Although no election was held for the post, the amendment proposal was accepted and Azikiwe became the country’s ceremonial President and Head of State, with formal governmental authority being vested in Balewa as the Prime Minister. To my knowledge Azikiwe’s appointment as President by name in the Nigerian constitution is the only instance in a democratic country, of a Head of State being specifically appointed and referenced by name in his country’s constitution. His post was ceremonial, did not vest him with formal executive or political authority, and was merely a formality to recognise his role as the country’s founding father. Yet despite not being the head of government, Azikiwe was ostensibly satisfied that his life’s work was done. He argued that his duty to his country was to lead it to independence, not to lead it politically:
“I can say without hesitation that I have no personal ambition in partisan politics. This explains why I have been able to play the role of a prisoner in a gilded cage with personal satisfaction and complete equanimity. My stiffest earthly assignment is ended and my major life’s work is done. My country is now free and I have been honoured to be its first indigenous head of state. What more could one desire in life?” – Talking about Nigeria’s Independence on Oct. 1, 1960.
1964 Crisis and The Majors’ Coup
Azikiwe did not manage to stay on the political fringe for long. The controversial federal election of December 1964 caused a massive crisis and ruptured the coalition government of the Northern People’s Congress (NPC) and Zik’s former party, the NCNC. The elections were marred by widespread boycotts, rigging, intimidation, arson and violence which left Azikiwe so aghast that he refused to call Prime Minister Balewa to form a new government. For a few days, apocalyptic tension hung over the country until Azikiwe’s sense of constitutional propriety prevailed. He eventually negotiated a compromise with Balewa and called him and the NPC to once again to form a government. However the wounds of the 1964 crisis had not gone away. There were to resurface in murderous fashion less than two years later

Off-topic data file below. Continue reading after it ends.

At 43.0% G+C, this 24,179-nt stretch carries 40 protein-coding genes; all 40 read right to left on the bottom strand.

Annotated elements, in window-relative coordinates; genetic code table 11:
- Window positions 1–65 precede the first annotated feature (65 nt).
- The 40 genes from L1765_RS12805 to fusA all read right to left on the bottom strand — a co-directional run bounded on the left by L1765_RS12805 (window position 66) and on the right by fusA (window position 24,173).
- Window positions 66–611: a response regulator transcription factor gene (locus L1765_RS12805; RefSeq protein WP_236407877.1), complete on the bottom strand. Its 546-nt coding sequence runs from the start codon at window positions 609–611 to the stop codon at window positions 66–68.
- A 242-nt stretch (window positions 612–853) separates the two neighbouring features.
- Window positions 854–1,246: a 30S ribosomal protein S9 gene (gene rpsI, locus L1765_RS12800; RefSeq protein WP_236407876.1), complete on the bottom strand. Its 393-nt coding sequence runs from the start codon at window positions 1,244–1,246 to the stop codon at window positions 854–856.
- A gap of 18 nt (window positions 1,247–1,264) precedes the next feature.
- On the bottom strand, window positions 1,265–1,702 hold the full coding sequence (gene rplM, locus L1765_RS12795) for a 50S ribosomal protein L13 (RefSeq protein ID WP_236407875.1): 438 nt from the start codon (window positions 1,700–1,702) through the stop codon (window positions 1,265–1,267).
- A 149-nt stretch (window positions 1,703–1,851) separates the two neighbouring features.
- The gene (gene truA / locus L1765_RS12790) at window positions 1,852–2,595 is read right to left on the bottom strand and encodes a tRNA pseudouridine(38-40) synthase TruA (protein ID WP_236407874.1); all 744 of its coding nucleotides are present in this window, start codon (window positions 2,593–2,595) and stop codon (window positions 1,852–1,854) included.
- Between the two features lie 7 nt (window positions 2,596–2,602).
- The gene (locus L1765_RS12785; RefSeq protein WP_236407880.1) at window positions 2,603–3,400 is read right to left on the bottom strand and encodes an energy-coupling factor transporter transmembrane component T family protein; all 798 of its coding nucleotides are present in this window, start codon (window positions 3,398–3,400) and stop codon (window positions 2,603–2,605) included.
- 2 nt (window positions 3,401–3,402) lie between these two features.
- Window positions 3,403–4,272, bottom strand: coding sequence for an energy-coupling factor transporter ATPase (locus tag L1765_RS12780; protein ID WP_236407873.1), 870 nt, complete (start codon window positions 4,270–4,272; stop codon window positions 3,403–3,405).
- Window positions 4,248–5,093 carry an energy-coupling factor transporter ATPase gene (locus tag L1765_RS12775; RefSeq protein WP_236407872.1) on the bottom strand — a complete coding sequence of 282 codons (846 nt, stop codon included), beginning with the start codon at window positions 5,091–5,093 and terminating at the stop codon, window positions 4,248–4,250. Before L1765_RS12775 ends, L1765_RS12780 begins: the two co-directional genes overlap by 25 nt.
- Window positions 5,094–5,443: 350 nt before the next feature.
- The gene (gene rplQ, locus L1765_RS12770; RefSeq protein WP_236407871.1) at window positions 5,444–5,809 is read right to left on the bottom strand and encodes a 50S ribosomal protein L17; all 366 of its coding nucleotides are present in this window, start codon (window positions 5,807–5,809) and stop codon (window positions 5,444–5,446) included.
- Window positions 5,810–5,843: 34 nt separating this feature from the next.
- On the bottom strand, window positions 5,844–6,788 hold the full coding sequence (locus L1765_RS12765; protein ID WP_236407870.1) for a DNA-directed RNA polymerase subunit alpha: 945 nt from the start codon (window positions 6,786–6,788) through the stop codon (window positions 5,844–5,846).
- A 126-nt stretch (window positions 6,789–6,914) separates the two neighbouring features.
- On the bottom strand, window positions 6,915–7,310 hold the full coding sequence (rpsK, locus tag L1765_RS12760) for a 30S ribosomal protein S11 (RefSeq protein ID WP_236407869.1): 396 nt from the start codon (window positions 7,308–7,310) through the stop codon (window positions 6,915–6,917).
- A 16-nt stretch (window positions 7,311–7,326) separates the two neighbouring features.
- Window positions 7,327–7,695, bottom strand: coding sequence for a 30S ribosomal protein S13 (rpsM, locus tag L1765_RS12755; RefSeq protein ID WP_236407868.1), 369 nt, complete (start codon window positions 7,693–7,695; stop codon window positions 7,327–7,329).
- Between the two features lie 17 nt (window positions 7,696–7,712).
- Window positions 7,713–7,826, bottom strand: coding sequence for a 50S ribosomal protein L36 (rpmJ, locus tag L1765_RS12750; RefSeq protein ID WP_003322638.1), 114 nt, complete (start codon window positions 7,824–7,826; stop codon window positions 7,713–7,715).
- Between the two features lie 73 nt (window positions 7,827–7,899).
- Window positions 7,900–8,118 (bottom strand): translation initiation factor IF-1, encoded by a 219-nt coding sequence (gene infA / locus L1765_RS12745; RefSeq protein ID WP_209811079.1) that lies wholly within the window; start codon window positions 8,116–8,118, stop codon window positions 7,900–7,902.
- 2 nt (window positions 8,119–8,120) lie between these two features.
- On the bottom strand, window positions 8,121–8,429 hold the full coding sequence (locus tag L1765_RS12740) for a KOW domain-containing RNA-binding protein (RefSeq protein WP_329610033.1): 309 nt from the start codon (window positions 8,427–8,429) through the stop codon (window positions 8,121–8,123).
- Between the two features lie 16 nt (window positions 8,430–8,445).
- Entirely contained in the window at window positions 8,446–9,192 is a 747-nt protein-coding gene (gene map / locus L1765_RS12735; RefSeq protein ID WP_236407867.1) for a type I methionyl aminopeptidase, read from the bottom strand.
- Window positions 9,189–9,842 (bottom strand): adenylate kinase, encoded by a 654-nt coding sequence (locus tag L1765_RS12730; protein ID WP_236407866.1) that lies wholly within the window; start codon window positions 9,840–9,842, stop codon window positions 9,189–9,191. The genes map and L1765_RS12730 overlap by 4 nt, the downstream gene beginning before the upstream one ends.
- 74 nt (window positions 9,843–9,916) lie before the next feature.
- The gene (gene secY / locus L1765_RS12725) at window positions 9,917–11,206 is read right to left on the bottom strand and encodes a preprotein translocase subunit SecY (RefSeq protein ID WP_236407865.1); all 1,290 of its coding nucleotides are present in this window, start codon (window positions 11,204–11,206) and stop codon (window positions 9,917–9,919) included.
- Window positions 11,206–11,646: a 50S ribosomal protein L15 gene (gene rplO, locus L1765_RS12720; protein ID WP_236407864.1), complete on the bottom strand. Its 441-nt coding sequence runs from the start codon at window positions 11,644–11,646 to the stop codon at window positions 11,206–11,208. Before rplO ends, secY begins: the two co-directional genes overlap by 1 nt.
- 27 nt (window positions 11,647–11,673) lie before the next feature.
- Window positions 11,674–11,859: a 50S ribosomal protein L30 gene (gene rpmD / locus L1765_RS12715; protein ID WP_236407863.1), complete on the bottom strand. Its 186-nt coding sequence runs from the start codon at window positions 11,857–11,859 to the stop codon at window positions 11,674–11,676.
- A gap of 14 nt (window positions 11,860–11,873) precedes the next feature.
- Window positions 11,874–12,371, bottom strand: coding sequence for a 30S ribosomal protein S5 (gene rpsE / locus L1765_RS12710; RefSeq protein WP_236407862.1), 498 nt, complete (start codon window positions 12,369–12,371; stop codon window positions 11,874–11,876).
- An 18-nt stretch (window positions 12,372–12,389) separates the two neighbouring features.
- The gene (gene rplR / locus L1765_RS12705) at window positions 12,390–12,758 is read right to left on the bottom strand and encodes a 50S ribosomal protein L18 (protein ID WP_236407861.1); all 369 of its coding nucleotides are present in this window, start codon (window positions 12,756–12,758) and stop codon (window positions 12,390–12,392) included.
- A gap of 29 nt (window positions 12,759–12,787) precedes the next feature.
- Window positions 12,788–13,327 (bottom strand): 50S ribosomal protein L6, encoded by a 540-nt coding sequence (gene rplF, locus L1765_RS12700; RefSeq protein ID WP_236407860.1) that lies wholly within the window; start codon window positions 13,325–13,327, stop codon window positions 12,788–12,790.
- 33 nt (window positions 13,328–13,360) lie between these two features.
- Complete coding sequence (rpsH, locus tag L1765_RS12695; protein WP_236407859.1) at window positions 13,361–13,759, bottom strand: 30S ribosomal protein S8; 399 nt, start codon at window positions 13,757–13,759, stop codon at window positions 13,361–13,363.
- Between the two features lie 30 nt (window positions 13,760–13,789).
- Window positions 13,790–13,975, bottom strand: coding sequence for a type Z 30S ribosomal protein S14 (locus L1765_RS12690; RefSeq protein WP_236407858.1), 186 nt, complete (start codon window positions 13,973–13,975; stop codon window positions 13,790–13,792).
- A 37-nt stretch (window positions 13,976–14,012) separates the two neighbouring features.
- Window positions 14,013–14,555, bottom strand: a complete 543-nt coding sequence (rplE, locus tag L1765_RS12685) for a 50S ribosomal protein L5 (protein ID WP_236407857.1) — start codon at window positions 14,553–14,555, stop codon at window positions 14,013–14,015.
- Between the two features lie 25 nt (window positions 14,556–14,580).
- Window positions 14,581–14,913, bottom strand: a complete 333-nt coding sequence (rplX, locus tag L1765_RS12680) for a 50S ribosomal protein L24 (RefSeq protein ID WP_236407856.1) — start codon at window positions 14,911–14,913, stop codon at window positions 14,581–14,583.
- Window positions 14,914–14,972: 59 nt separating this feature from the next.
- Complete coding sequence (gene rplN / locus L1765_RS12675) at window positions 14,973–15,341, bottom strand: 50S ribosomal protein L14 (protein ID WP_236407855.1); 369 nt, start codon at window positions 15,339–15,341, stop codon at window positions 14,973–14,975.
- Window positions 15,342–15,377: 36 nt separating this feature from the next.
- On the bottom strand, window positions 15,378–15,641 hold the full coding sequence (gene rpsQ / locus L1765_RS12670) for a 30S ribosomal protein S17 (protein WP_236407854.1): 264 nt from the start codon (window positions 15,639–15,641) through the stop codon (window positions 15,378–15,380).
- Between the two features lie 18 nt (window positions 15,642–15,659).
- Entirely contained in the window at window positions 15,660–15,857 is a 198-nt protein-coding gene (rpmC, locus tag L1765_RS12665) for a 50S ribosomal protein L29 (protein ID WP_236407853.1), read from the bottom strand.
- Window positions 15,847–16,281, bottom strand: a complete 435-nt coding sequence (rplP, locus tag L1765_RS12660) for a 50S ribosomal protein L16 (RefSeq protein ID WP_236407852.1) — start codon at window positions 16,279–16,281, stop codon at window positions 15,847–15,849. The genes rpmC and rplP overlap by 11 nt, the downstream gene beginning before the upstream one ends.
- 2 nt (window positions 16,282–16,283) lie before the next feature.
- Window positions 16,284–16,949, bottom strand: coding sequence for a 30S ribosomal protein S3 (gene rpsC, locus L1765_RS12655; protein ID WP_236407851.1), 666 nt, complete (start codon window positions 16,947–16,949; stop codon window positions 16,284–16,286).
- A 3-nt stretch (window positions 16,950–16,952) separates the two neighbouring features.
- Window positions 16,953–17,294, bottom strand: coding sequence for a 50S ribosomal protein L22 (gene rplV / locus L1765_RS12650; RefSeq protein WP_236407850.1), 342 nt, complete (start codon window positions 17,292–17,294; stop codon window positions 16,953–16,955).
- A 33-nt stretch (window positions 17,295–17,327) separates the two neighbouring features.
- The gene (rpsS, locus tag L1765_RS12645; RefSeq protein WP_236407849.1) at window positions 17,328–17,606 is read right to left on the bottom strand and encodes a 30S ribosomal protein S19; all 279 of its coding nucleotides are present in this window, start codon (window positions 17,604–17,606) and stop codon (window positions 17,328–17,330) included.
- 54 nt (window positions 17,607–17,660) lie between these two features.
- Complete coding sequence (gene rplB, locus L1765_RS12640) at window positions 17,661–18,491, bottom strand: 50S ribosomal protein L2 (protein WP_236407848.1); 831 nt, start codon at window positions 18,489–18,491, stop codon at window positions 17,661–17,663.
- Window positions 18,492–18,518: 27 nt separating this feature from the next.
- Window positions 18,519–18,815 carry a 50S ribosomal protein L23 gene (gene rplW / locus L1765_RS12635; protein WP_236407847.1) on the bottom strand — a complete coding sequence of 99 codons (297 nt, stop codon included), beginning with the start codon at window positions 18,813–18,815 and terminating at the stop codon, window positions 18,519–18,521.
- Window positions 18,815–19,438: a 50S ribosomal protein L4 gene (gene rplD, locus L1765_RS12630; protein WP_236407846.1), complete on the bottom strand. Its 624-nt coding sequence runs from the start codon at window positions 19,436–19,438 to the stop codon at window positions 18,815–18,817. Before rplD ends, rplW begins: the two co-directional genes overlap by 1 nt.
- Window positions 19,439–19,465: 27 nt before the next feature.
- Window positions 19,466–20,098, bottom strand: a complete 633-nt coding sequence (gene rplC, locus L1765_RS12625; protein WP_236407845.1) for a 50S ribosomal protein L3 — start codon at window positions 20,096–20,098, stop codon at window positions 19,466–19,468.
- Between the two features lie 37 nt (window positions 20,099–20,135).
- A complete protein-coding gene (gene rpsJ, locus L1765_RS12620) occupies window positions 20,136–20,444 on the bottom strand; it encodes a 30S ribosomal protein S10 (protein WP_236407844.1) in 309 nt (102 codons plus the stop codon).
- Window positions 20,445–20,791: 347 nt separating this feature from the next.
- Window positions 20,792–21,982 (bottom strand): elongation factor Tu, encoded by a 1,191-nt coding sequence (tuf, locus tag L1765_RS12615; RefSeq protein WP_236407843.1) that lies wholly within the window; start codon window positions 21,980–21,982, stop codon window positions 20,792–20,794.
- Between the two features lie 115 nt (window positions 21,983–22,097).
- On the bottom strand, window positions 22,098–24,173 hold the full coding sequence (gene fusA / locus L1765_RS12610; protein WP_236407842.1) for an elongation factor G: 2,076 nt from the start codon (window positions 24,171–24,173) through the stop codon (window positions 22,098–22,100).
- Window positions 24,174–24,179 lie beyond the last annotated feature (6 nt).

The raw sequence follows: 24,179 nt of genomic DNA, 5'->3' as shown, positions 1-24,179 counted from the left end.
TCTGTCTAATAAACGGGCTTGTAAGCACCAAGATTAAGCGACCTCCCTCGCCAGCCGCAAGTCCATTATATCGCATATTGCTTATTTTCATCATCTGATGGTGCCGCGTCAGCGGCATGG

In January 1966 a group of radical army Majors violently overthrew the government in a military coup, assassinating Prime Minister Balewa in the process. Azikiwe was outside the country when the coup occurred. Although he was accused of sympathising with, or having knowledge of the coup, he strongly condemned it and called it a “national calamity”. Despite his criticism of them, many of his opponents suspected him of sympathising with the Majors who staged the coup.
To be continued…
Continuing with the theme of comparing Nigeria’s current President Goodluck Jonathan against his predecessors, here is a comparison of Jonathan against Nigeria’s first Prime Minister Abubakar Tafawa Balewa.
GOODLUCK JONATHAN’S INTERVIEW:
ABUBAKAR TAFAWA BALEWA
Full replay of the 2012 presidential debate between President Barack Obama and Governor Mitt Romney.
President Goodluck Jonathan has named 57 year old Kaduna state governor Namadi Sambo as his new vice-president. Sambo’s appointment is now subject to ratification by the Senate and House of Representatives.
Goodluck Jonathan has been sworn in as Nigeria’s 14th Head of State and 4th executive President. He is the first Nigerian President to assume office after the death of an elected sitting President.
President Umaru Yar’Adua was buried in Katsina on Thursday May 6, 2010.
Courtesy: The Punch
The Islamic ceremony was attended by several thousand people and dignataries including former Heads of State General Ibrahim Babangida, Major-General Muhammadu Buhari, the Sultan of Sokoto, Alhaji Sa’ad Abubakar 111, Speaker of the House of Representatives, Dimeji Bankole, former Senate President, Anyim Pius Anyim, and former Lagos State Governor Bola Tinubu. Many state Governors also attended.
Yar’Adua’s body was flown from the capital Abuja. His body was draped in the green and white Nigerian flag. It arrived in the Yar’Adua family’s compound in Katsina around 3pm. The air force plane that flew him was accompanied by his wife Turai.
Courtesy: The Punch
His body was initially taken to the Katsina township stadium where it was brought for Islamic prayers, then he was buried at the Dan Marna cemetery around 6.30pm after being given a 21 gun salute. His father Musa and older brother Shehu, are also buried at the same cemetery.
May he Rest in Peace, and sincerest condolences to the entire Yar’Adua family for their loss.
More photos of the funeral procession can be viewed at:
On the back of his recent trip to the U.S., acting President Goodluck Jonathan was interviewed by Christine Amanpour of CNN. Interview Highlights:
1) He has not seen Yar’Adua, nor have the government ministers.
2) He has no idea about Yar’Adua’s state of health.
3) He does not know whether Yar’Adua will ever return and resume his duties.
4) His most pressing concern at the moment is electricity supply, and he has promised to hold a free and fair election next year where voters choice will actually count.
5) He refused to be drawn on whether INEC Chairman Maurice Iwu would be sacked.
6) He declined to confirm whether or not he will contest next year’s election.